The Deputy Minister of Regional Cooperation MK Ayoub Kara (Likud) called for participants in the deadly lynching of an ambulance carrying Syrian refugees to repent and be willing to accept punishment for their actions.
On Monday, a 22-year-old man and a 48-year-old woman from Majdal Shams in northern Israel were indicted for murdering a wounded Syrian and critically injuring another in late June.
Kara, who informally represents the Israeli Druze community in the Knesset, expressed regret for the incident on Tuesday in a special interview on Arutz Sheva.
"We must respect the rules of the law even if we don't like them," Kara stressed. "Those who live within our borders must accept the rules."
He said rioters knew that some members of Hamas and Israel's enemies are arriving in Israeli hospitals in dire need, and that Israel revives them and returns them to normal life as a reflection of its value on human life.
"I trust the courts to bring justice and truth," Kara said, adding that nothing justifies the lynching.
However, "you have to understand that this is a different culture," he said. "On the other side there is no value for human life."
He also noted that the problem was less the lynching itself, but more the attack on an IDF ambulance.
"I would strengthen them [the attackers – ed.] if they [the victims – ed.] were fighting in ISIS and the Al-Nusra Front, but were not being brought in an IDF ambulance," he noted. "I would back them [the attackers – ed.] up, but when it comes to an IDF ambulance – nobody touches them. Someone will have to answer for this."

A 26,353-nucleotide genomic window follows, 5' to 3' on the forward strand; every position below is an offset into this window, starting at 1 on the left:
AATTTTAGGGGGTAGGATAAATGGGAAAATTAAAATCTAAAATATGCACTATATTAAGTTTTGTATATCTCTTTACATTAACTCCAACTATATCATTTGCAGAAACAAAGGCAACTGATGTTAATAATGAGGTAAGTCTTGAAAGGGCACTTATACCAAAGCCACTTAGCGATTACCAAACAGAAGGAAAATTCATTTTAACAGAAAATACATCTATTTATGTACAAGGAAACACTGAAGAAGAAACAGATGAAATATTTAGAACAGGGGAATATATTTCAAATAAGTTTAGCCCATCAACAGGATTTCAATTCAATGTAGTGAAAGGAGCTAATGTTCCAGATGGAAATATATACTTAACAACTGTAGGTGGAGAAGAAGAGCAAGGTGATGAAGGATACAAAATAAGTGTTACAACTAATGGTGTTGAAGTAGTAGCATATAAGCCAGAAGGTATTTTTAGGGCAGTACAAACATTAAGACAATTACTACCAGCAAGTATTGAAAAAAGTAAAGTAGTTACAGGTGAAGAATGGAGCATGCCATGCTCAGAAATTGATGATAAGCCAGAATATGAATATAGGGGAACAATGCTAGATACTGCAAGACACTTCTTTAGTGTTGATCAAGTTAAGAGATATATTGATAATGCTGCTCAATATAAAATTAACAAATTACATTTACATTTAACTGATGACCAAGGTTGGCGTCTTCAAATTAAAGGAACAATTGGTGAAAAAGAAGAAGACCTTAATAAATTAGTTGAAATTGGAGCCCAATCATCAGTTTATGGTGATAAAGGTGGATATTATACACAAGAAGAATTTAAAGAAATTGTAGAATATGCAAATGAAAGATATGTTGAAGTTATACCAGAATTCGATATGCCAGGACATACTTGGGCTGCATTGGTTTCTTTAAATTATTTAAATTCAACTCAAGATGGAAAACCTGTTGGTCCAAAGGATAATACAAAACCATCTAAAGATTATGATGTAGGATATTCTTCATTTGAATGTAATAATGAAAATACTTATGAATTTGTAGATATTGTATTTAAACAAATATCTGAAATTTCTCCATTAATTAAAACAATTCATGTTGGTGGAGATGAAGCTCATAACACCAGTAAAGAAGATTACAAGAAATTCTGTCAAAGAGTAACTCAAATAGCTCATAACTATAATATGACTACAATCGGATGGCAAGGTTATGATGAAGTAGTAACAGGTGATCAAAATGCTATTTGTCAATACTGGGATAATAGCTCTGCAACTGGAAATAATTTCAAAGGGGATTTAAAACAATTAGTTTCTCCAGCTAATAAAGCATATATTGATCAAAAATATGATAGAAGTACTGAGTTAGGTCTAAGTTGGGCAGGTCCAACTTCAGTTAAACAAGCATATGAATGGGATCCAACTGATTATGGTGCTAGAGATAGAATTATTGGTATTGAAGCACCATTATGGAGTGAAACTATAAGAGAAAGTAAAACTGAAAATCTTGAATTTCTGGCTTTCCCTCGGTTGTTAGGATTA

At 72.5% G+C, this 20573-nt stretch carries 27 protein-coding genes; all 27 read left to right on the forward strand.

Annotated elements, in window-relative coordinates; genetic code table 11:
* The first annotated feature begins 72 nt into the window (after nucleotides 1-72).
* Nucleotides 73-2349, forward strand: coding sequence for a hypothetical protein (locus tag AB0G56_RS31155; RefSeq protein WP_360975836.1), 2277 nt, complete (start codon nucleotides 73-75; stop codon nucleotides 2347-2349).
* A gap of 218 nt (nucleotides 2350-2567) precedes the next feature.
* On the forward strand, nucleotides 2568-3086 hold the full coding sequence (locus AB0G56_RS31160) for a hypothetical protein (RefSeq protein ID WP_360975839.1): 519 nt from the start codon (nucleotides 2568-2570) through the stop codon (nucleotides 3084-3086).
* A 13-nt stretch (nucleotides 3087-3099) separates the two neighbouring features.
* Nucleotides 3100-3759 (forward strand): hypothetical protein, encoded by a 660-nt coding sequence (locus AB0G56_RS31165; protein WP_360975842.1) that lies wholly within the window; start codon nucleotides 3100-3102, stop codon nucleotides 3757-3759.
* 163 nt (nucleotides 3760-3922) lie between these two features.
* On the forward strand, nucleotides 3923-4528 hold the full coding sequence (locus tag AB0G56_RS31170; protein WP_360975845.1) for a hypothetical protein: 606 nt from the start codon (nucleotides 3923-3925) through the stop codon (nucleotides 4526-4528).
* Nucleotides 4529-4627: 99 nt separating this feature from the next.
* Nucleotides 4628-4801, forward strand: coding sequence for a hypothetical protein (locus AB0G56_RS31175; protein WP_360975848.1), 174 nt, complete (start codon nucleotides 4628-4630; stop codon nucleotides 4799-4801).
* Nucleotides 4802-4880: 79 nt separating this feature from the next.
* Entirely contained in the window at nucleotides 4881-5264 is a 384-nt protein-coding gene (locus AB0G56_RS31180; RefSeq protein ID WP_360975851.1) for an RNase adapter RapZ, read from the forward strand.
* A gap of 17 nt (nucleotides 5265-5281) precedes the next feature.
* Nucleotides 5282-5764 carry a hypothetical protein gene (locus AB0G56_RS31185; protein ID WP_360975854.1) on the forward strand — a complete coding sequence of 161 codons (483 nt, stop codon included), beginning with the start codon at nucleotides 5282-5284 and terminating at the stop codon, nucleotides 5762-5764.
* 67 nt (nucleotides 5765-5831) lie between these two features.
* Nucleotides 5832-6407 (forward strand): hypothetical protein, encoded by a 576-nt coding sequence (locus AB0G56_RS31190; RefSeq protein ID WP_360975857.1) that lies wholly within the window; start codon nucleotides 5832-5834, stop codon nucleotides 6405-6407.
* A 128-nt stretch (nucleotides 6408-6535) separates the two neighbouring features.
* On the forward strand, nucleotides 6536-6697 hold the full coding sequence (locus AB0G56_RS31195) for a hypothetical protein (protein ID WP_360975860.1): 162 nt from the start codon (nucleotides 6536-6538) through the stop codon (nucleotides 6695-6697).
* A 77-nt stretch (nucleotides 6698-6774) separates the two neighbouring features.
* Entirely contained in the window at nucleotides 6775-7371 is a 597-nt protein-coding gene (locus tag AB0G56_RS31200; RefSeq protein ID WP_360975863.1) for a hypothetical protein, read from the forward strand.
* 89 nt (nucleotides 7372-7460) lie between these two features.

Kara called on all involved to admit their mistake – but also warned that Israel must fight ISIS.
"We are not weak heroes," he said. "We should be able to fight the enemy of humanity that is ISIS."
"If that had happened [without IDF involvement – ed.] I would back them," he added.
"I keep the law in my country, I safeguard the idea of living in a free country which maintains order," he continued. "We should respect state laws. If we sinned we should admit this and ask for mercy, but then at least get up and say that this never needed to have happened."
Kara also accepted the backlash against him for – by and large – accepting the state's decision to indict the two, which has been seen by some as an attack on the Israeli Druze community.
"The easiest thing is to lead the flock," he said. "The trick is to go in the right direction."